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What is Fluid Therapy?

Fluid therapy is the act of replenishing a canine with adequate fluids when they have been depleted due to mediated disease or trauma. Fluid therapy can be administered to a dog intravenously (through the vein), subcutaneous (under the skin), intraosseous (through bone marrow), or intraperitoneal (through the abdominal wall).

There are three different types of fluids that are used in canine fluid therapy:

  • Fluids containing isotonic crystalloids match the same solute concentration of blood and therefore will mimic the osmotic pressure.
  • Colloids supply oncotic pressure, found in both natural and synthetic norms. 
  • Hypertonic saline, which is a fluid therapy element that creates a high osmotic pressure within the vascular space.

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Fluid Therapy Procedure in Dogs

Fluid therapy is individualized and tailored to each condition, as well as the canine. The location in which the fluid is infused, fluid composition, rate, and fluid volume are dictated by the needs of the patient. Fluid therapy can be administered to a dog intravenously (through the vein), subcutaneous (under the skin), intraosseous (through the bone), or intraperitoneal (through the abdomen). In general, the procedure for administration of fluid therapy is ideally the same with the placement of a catheter and rate of administration being the only differences.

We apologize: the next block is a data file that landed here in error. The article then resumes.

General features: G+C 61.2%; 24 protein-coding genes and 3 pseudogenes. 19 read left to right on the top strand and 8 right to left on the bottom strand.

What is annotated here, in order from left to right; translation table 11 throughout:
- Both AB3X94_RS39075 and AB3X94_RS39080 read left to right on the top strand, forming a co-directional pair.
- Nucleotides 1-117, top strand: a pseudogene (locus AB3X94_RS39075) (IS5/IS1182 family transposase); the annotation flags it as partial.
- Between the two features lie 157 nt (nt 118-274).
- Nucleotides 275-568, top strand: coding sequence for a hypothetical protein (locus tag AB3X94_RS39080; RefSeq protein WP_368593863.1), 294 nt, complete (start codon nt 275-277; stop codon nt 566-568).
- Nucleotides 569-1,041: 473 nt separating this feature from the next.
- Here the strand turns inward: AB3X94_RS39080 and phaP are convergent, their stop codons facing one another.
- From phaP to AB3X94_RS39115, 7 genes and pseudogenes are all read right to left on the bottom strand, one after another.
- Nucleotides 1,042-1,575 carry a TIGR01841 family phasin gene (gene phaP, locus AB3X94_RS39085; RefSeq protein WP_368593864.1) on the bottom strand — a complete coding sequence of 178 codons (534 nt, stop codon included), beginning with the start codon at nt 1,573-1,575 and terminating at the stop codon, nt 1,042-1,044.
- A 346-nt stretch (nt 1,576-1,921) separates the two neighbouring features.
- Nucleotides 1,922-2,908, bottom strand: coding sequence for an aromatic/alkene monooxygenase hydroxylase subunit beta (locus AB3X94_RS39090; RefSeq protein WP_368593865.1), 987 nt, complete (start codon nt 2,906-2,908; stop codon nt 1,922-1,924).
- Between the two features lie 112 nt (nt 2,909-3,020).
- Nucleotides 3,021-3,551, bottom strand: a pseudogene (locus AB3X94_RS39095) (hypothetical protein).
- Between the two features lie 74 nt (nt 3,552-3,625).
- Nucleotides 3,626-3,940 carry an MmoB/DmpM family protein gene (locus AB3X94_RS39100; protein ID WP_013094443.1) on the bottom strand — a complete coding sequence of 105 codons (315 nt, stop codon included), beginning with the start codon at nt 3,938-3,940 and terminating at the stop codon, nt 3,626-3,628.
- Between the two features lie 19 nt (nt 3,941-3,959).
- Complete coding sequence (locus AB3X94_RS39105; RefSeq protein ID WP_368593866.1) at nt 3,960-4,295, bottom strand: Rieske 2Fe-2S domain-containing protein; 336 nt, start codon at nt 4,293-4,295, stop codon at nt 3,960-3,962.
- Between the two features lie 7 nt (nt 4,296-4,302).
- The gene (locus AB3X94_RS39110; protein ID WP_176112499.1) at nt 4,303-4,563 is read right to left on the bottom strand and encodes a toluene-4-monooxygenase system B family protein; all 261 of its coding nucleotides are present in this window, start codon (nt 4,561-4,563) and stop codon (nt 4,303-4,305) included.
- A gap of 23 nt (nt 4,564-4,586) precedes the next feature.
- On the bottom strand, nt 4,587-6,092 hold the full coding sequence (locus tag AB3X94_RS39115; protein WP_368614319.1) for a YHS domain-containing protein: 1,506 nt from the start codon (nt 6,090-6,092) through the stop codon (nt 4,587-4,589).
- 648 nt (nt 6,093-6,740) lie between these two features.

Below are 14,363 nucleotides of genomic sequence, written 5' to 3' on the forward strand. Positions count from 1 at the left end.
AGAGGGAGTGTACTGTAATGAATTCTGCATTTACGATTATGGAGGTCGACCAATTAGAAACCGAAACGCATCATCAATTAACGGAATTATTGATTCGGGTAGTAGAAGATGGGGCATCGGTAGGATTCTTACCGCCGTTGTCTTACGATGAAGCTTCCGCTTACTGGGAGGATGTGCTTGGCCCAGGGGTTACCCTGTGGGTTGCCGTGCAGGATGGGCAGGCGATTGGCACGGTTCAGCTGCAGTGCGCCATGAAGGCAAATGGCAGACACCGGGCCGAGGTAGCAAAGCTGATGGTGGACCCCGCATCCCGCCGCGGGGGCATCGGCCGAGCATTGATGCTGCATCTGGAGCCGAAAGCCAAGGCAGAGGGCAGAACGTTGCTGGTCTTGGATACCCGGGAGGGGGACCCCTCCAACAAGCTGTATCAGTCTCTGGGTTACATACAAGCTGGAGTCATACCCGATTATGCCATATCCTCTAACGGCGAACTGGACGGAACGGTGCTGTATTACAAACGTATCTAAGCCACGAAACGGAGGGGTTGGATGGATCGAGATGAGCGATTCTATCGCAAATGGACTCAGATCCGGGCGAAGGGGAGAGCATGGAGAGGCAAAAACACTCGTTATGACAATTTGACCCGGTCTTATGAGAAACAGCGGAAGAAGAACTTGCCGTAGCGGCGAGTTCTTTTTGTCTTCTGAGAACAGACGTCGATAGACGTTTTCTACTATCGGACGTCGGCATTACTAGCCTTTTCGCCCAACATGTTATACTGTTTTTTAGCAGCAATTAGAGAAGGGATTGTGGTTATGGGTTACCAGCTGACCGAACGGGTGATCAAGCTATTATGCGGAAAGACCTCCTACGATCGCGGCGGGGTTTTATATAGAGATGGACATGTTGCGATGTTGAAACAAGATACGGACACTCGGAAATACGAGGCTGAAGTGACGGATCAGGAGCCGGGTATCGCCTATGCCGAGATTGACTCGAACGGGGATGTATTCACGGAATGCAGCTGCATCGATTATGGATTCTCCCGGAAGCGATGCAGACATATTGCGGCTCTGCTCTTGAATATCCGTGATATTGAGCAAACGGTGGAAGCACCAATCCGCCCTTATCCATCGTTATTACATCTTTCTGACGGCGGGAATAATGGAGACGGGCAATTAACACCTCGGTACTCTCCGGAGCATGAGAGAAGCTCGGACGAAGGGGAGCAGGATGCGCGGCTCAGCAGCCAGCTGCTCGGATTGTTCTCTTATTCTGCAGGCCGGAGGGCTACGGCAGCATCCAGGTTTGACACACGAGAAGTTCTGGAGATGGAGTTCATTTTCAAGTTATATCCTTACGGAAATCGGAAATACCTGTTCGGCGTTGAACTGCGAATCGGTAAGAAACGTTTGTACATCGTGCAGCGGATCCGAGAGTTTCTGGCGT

1. The veterinarian will determine the site of administration (intravenously, subcutaneous, intraosseous, or intraperitoneal).
  2. The type of fluid will be determined based on the dog’s condition (Isotonic Crystalloids, Colloids, Hypertonic Saline) and an IV bag will be prepared. 
  3. The fluid rate will be calculated. Maintenance fluid therapy for dogs is 132 x body weight (kg) per 24 hours. 
  4. The size of the catheter will be determined, placing the largest catheter possible to provide adequate rates of fluid.
  5. The fluid therapy catheter will be prepped for placement. Saline solution is run through the port (the connective device for the catheter) and it is swabbed with alcohol.  
  6. The hair will be clipped and cleansed to perform a sterile preparation. 
  7. The catheter used for fluid therapy is equipped with a needle to allow penetration of the skin. The catheter will pierce the skin, the plastic catheter will be pushed into the skin (or vein) as the needle is pulled out.
  8. The end of the catheter is capped off to prevent bleeding as it is taped into place.